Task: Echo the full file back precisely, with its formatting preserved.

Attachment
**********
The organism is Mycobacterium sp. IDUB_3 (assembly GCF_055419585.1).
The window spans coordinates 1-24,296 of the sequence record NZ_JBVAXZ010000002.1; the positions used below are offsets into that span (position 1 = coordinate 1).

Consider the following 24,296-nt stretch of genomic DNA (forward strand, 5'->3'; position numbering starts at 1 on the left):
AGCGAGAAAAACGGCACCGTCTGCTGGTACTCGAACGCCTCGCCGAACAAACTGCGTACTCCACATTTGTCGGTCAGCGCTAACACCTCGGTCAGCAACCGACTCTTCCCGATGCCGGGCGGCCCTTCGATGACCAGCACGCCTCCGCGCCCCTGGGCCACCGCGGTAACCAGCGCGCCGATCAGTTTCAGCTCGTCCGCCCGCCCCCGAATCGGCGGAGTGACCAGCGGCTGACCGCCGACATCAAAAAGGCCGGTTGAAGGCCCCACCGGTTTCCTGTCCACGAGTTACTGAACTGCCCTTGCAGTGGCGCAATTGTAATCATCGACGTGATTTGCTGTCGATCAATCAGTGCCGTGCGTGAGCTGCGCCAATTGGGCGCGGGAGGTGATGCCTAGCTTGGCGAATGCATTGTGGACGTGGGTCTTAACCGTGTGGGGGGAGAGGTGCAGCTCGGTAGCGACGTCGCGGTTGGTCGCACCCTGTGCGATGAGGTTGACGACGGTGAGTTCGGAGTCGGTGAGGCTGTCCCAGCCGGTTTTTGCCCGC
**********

The organism is Mycobacterium sp. IDUB_3 (assembly GCF_055419585.1).
The window spans coordinates 1-24,296 of the sequence record NZ_JBVAXZ010000002.1; the positions used below are offsets into that span (position 1 = coordinate 1).

Consider the following 24,296-nt stretch of genomic DNA (forward strand, 5'->3'; position numbering starts at 1 on the left):
AGCGAGAAAAACGGCACCGTCTGCTGGTACTCGAACGCCTCGCCGAACAAACTGCGTACTCCACATTTGTCGGTCAGCGCTAACACCTCGGTCAGCAACCGACTCTTCCCGATGCCGGGCGGCCCTTCGATGACCAGCACGCCTCCGCGCCCCTGGGCCACCGCGGTAACCAGCGCGCCGATCAGTTTCAGCTCGTCCGCCCGCCCCCGAATCGGCGGAGTGACCAGCGGCTGACCGCCGACATCAAAAAGGCCGGTTGAAGGCCCCACCGGTTTCCTGTCCACGAGTTACTGAACTGCCCTTGCAGTGGCGCAATTGTAATCATCGACGTGATTTGCTGTCGATCAATCAGTGCCGTGCGTGAGCTGCGCCAATTGGGCGCGGGAGGTGATGCCTAGCTTGGCGAATGCATTGTGGACGTGGGTCTTAACCGTGTGGGGGGAGAGGTGCAGCTCGGTAGCGACGTCGCGGTTGGTCGCACCCTGTGCGATGAGGTTGACGACGGTGAGTTCGGAGTCGGTGAGGCTGTCCCAGCCGGTTTTTGCCCGC